Before attaching the legs, I had a lot of work to do to prep the table top for finishing. Even though it was on the underside, I still wanted to eliminate all the dried glue, so I busted out the card scraper and got to work. Before: After: That’s a lot of chips! Last thing was to cut the top to final length, which I side using a Craftsmen circular saw. Although it was really getting bogged down on the 8/4” oak, it managed to get the job done. Then I predrille...
Took out all the tools, and prepped the chest for some milk paint. Figured I would snap a pic of my dovetails again before I covered them up. First coat of paint, Pitch Black Used a fine mesh scotchbrite pad to smooth it out, wiped down with a damp cloth,waited till it was dry. Onto Second and third coat, Lexington Green Only put 1 coat on the back, left the black bleeding throughBottom also only got green around the borders, figured no real use in another coat on it. ...
"adirondack chair making" #1: my first adirondack chair was made in 1995, now two decades later, I am still at it
when I was a freshman in high school (1995), I won the end of the year award for woodshop when I produced an Adirondack Chair. Now 2014, I am still at it. I only get better and better at them. Now I am giving them some Texas, southwestern, rustic flare with a cut-out the shape of the state. I now make Adirondack chairs on a weekly basis mostly for therapy. But I sell them too. In post(s) to follow I will explain more about Adirondack chair making.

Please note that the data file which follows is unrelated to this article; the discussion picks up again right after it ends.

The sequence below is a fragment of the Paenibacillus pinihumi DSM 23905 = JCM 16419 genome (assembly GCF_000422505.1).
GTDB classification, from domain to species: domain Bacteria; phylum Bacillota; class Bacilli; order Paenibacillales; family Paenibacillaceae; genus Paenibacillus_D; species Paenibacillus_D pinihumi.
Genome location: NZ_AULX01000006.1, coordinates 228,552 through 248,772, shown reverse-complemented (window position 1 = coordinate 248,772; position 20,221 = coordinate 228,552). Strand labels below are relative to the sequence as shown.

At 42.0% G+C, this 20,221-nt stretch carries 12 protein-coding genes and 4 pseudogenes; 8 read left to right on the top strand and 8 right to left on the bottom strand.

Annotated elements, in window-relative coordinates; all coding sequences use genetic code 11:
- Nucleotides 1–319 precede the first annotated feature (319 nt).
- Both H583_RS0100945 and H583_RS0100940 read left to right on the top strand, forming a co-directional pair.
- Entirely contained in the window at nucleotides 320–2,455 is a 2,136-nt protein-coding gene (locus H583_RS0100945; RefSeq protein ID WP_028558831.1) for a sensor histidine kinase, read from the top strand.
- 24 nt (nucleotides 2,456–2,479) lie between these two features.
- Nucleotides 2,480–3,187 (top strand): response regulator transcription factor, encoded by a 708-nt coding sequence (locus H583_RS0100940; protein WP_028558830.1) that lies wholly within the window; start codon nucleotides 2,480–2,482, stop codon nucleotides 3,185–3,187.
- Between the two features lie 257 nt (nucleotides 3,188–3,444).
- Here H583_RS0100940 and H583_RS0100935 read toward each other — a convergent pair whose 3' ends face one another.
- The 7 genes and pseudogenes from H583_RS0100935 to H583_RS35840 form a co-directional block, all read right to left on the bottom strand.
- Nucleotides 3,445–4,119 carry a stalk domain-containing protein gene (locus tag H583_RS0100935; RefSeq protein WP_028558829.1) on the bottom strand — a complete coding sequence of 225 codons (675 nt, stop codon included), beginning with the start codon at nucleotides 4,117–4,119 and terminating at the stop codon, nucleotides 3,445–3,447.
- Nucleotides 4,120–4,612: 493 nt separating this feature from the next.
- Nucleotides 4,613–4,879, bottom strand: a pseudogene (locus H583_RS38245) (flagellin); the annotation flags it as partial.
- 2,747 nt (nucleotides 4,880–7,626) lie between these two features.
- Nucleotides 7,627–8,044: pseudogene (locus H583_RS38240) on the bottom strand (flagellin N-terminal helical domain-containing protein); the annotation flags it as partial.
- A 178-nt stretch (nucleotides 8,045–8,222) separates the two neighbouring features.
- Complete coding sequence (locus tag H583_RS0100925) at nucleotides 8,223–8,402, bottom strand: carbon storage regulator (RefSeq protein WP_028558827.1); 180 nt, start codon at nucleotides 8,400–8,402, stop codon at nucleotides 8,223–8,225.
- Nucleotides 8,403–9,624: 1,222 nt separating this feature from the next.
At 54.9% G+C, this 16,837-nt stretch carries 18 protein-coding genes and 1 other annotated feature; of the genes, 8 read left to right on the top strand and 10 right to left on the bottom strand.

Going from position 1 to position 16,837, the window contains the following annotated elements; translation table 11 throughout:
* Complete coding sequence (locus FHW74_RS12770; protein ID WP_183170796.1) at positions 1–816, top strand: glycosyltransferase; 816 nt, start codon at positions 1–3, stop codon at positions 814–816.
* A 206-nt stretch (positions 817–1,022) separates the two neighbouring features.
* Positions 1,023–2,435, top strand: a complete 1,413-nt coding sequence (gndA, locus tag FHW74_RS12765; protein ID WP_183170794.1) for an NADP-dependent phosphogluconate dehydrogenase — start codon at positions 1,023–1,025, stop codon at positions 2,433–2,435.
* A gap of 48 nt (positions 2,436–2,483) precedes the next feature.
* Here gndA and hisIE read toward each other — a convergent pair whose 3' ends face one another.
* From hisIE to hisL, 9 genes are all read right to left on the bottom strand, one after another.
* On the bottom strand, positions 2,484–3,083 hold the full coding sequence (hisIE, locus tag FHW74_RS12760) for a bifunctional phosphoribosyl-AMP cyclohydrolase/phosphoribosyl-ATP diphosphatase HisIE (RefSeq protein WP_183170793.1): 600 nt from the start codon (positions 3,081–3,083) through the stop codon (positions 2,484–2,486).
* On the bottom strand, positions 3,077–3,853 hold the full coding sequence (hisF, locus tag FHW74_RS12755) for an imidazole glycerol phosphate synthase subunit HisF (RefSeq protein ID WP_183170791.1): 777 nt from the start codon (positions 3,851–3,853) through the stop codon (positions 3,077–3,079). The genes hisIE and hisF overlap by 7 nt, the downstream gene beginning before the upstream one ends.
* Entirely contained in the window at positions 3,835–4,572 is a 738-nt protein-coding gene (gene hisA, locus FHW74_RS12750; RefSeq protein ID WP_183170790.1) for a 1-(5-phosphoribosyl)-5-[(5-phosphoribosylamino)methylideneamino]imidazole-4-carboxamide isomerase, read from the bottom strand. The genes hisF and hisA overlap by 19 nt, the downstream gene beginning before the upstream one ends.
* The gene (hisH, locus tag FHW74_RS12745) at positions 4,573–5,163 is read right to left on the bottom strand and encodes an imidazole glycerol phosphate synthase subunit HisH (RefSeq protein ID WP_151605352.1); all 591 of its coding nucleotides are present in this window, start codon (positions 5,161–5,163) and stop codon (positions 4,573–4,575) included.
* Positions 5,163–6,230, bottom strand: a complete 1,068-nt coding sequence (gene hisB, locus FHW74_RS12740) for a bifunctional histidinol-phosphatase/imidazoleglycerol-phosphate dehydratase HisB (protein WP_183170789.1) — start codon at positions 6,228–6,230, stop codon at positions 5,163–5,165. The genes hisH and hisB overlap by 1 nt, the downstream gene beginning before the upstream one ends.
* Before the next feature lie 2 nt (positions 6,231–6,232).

Can’t find where I introduced this, but it’s a cabinet my son made in HS shop class last year but didn’t finish. A ‘threshold’ was missing below the door that needed to be added. Used the #66 to create add a detail to the main shelf, And with crown moulding it was ready for finishing. I applied 3:2:1 mix to the T&G back (all material is reclaimed), taped that off and primed the rest for milk paint. Tonight was the night to experime...
Hello. With the lid finished, bottom in place and skirts glued on I can begin installing the hinges and the lock. All the hardware (excluding casters and lid chain) were bought from http://www.horton-brasses.com/ which is where Chris Schwarz got his hardware as well. So first off I began by installing the hinges. I placed the lid on the chest and got it into position and marked one side of each hinge on both the lid and top edge of the chest. Then I used the hinge itself to mark ...
- My Journey As A Creative Designer - Woodworking and Beyond - 1814 parts
- Extremely Average - 324 parts
- Toy costruction - 130 parts
- A journey into the workshop. - 115 parts
- Workshop Development - 107 parts
- Just for Fun... - 98 parts
- Woodworking on a Half-Shoestring - 91 parts
- Daily Update - 87 parts
- Life as an Amateur Woodworker - 82 parts
- "Hobbit Holes in MyWorld" --by RusticWoodArt - 77 parts
- Sheila Landry (scrollgirl) - 1839 entries
- dbhost - 448 entries
- frank - 417 entries
- degoose - 397 entries
- Ecocandle - 325 entries
- mafe - 322 entries
- MsDebbieP - 314 entries
- Karson - 305 entries
- Martin Sojka - 296 entries
- Dave Rutan - 265 entries
- William - 258 entries
- shipwright - 254 entries
- robscastle - 253 entries
- Betsy - 228 entries
- A Slice of Wood Workshop - 222 entries
- stefang - 221 entries
- Stevinmarin - 212 entries
- bandit571 - 212 entries
- Todd A. Clippinger - 207 entries
- Gary Fixler - 204 entries